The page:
Incoterms

AAA

DEFINITION of 'Incoterms'

Trade terms published by the International Chamber of Commerce (ICC) that are commonly used in both international and domestic trade contracts. Incoterms, short for "International Commercial Terms," are used to make international trade easier by helping traders in different countries understand one another. Incoterms were first developed in 1936 and are updated from time to time, in order to conform to current trade practices. Because of these updates, contracts should specify which version of Incoterms they are using (e.g., Incoterms 2010).

INVESTOPEDIA EXPLAINS 'Incoterms'

Trade terms used in different countries may appear identical on the surface, but actually have different meanings as they are used domestically. Incoterms are internationally recognized and thus help to prevent confusion in terms of foreign trade contracts, by helping sellers and buyers understand their obligations in any transaction. Examples of Incoterms include "DAT" (Delivered at Terminal), "DDP" (Delivered Duty Paid) and "CIF" (Cost, Insurance and Freight).

RELATED TERMS
  1. Continuous Bond

    A financial guarantee commonly used in international trade that ...
  2. Free Alongside - FAS

    A trade term requiring the seller to deliver goods to a named ...
  3. Free Carrier - FCA

    A trade term requiring the seller to deliver goods to a named ...
  4. Free On Board - FOB

    A trade term requiring the seller to deliver goods on board a ...
  5. Ex Works - EXW

    A trade term requiring the seller to deliver goods at his or ...
  6. Currency Adjustment Factor - CAF

    A type of charge applied on top of freight costs by carriers ...
RELATED FAQS
  1. What does 'Incoterms' mean in relation to Ex Works (EXW) trades?

    Ex works is part of the published Incoterms and outlines the obligations of transportation to buyers and sellers. The International ... Read Full Answer >>
  2. What are the differences between Ex Works (EXW) and Free On Board (FOB)?

    Ex Works (EXW) and Free on Board (FOB) are Incoterms used to describe situations where sellers deliver goods. Ex Works describes ... Read Full Answer >>
  3. Are there international maritime laws that govern delivery duty paid?

    Aspects of maritime law are relevant to international trade. However, delivery duty paid (DDP) only determines which party ... Read Full Answer >>
  4. Is there a way to insure delivery duty paid?

    Delivery duty paid (DDP) cannot be insured, although insurance of goods during transport is one of the seller’s responsibilities ... Read Full Answer >>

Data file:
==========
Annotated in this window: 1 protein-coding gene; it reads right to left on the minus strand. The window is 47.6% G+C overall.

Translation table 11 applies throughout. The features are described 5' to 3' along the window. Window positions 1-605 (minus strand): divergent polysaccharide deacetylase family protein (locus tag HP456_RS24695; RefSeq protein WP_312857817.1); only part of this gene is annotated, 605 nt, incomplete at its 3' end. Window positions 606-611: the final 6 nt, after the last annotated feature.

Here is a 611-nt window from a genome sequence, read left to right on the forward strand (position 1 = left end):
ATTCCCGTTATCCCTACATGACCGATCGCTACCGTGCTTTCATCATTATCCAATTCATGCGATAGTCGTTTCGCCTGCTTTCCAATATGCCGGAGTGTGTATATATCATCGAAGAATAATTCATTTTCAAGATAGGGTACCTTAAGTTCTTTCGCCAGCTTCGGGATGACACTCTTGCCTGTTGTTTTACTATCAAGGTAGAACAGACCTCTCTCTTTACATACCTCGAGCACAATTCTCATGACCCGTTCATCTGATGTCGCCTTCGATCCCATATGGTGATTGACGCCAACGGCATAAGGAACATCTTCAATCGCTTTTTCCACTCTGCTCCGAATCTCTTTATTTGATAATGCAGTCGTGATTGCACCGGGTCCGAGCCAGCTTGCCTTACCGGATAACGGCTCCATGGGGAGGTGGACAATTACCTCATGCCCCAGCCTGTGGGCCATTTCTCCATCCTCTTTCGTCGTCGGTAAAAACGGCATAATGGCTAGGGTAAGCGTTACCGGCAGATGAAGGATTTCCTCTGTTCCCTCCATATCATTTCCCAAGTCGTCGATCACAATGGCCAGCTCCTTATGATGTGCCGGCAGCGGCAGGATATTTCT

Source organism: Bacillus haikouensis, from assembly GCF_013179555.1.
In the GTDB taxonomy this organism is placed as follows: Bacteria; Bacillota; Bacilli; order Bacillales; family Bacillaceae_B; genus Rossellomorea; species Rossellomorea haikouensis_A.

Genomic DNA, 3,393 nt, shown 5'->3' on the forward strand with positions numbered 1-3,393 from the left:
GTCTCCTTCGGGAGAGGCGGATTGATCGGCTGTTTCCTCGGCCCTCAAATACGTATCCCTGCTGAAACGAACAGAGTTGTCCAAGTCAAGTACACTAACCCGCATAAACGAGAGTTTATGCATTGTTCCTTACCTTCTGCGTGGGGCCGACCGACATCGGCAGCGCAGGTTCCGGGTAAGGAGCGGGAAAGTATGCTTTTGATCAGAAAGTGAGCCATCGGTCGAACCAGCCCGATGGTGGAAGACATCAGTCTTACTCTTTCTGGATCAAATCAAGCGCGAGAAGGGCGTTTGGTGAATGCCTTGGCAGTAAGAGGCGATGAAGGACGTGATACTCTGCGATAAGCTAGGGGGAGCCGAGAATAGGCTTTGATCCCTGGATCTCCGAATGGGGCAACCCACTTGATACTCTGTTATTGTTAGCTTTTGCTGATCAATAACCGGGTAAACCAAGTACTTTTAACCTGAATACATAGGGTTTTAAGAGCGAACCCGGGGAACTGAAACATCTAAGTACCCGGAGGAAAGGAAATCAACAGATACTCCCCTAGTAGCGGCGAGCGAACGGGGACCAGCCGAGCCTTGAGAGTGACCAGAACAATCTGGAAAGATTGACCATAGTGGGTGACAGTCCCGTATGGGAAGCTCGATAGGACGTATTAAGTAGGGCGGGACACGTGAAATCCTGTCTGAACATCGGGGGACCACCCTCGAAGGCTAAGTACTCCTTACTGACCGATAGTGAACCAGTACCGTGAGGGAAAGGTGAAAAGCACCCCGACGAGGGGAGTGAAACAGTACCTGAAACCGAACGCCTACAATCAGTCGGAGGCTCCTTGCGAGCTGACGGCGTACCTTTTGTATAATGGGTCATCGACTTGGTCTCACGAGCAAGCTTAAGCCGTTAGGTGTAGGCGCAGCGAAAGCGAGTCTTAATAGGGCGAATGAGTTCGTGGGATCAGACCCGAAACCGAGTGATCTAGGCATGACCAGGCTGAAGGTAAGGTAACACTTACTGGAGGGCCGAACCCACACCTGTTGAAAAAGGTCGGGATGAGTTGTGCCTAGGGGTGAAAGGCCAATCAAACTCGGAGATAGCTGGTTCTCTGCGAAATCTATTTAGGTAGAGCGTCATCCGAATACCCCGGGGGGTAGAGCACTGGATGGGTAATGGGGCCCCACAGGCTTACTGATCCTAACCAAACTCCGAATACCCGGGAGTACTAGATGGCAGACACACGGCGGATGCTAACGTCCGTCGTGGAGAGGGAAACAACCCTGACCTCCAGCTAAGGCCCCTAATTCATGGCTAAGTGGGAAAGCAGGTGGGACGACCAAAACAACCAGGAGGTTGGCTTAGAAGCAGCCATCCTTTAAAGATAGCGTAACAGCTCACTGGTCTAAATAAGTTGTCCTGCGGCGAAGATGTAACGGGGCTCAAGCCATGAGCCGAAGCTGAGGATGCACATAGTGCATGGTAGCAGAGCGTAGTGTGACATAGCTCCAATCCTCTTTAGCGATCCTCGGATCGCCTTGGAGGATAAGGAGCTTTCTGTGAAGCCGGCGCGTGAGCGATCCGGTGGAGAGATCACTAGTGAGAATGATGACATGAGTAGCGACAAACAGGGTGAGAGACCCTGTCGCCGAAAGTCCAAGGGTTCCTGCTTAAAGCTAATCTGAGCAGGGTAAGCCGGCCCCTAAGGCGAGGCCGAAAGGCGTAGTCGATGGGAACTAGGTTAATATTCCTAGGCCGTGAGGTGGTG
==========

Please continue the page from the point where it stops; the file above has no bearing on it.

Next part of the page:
5. Is there a way to profit from arbitrage trades on delivery duty paid?

    It is not possible to profit on Delivery Duty Paid (DDP) in arbitrage trades since DDP is not bought and sold; it is just ... Read Full Answer >>
  6. Are the laws on delivery duty paid different in every country?

    Laws and regulations on delivery duty paid (DDP) vary between countries, but they are overall very similar. Regulations regarding ... Read Full Answer >>
Related Articles
  1. Personal Finance

    What Is International Trade?

    Everyone's talking about globalization, so we explain what is it and why some oppose it.
  2. Economics

    Globalization: Progress Or Profiteering?

    Proponents of globalization argue that it helps the economies of developing nations and makes goods cheaper, while critics say that globalization reduces domestic jobs and exploits foreign workers. ...
  3. Economics

    Do Cheap Imported Goods Cost Americans Jobs?

    Flooding the market with cheap products can mean job losses and even market collapse - but dumping isn't as threatening as it seems.
  4. Economics

    What Is The World Trade Organization?

    The WTO sets the global rules of trade. But what exactly does it do and why do so many oppose it?
  5. Economics

    China And The Maritime Silk Road

    We provide an overview of China's planned Maritime Silk Road.
  6. Forex Education

    What Is A Currency War & How Does It Work

    We look at what a currency war is, what factors may lead to it, the impacts of such a strategy, and whether there is a currency war currently.
  7. Economics

    What is a Capital Account?

    Capital account is an economic term that refers to the net change in investment and asset ownership for a nation.
  8. Economics

    Understanding the Fisher Effect

    The Fisher effect states that the real interest rate equals the nominal interest rate minus the expected inflation rate.
  9. Investing

    The Labor Market Recovery’s Missing Ingredient

    Job creation is running at the fastest pace since the 90s, and there is some evidence that wage growth is finally starting to accelerate, albeit modestly.
  10. Economics

    Gambling on Macau: Too Risky?

    Macau was once heralded as the new Las Vegas for casino investors. Is it too late?

You May Also Like

Hot Definitions
  1. Adverse Selection

    1. The tendency of those in dangerous jobs or high risk lifestyles to get life insurance. 2. A situation where sellers have ...
  2. Wash Trading

    The process of buying shares of a company through one broker while selling shares through a different broker. Wash trading ...
  3. Fixed-Income Arbitrage

    An investment strategy that attempts to profit from arbitrage opportunities in interest rate securities. When using a fixed-income ...
  4. Venture-Capital-Backed IPO

    The selling to the public of shares in a company that has previously been funded primarily by private investors. The alternative ...
  5. Merger Arbitrage

    A hedge fund strategy in which the stocks of two merging companies are simultaneously bought and sold to create a riskless ...
  6. Market Failure

    An economic term that encompasses a situation where, in any given market, the quantity of a product demanded by consumers ...
Trading Center